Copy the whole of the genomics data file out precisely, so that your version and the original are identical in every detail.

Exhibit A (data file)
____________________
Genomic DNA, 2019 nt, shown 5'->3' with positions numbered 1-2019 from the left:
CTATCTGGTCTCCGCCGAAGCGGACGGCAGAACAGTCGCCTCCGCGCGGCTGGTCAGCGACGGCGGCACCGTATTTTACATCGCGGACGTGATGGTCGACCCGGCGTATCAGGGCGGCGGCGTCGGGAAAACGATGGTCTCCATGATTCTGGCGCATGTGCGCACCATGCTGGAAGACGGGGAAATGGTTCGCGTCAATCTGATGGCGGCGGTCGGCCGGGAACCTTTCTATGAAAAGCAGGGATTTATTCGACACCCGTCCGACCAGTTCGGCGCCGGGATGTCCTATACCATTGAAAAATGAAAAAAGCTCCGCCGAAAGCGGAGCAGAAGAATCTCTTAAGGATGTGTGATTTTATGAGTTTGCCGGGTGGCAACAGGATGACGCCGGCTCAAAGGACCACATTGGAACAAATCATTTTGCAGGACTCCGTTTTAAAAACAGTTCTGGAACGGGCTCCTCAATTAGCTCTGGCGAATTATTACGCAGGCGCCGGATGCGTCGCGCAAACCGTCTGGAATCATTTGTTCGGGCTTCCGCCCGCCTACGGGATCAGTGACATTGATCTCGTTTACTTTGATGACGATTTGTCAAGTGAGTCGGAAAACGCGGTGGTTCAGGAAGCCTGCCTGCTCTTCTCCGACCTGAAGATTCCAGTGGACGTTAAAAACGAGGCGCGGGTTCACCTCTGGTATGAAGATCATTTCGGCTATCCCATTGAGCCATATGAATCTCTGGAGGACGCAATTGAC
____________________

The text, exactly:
Genomic DNA, 2019 nt, shown 5'->3' with positions numbered 1-2019 from the left:
CTATCTGGTCTCCGCCGAAGCGGACGGCAGAACAGTCGCCTCCGCGCGGCTGGTCAGCGACGGCGGCACCGTATTTTACATCGCGGACGTGATGGTCGACCCGGCGTATCAGGGCGGCGGCGTCGGGAAAACGATGGTCTCCATGATTCTGGCGCATGTGCGCACCATGCTGGAAGACGGGGAAATGGTTCGCGTCAATCTGATGGCGGCGGTCGGCCGGGAACCTTTCTATGAAAAGCAGGGATTTATTCGACACCCGTCCGACCAGTTCGGCGCCGGGATGTCCTATACCATTGAAAAATGAAAAAAGCTCCGCCGAAAGCGGAGCAGAAGAATCTCTTAAGGATGTGTGATTTTATGAGTTTGCCGGGTGGCAACAGGATGACGCCGGCTCAAAGGACCACATTGGAACAAATCATTTTGCAGGACTCCGTTTTAAAAACAGTTCTGGAACGGGCTCCTCAATTAGCTCTGGCGAATTATTACGCAGGCGCCGGATGCGTCGCGCAAACCGTCTGGAATCATTTGTTCGGGCTTCCGCCCGCCTACGGGATCAGTGACATTGATCTCGTTTACTTTGATGACGATTTGTCAAGTGAGTCGGAAAACGCGGTGGTTCAGGAAGCCTGCCTGCTCTTCTCCGACCTGAAGATTCCAGTGGACGTTAAAAACGAGGCGCGGGTTCACCTCTGGTATGAAGATCATTTCGGCTATCCCATTGAGCCATATGAATCTCTGGAGGACGCAATTGAC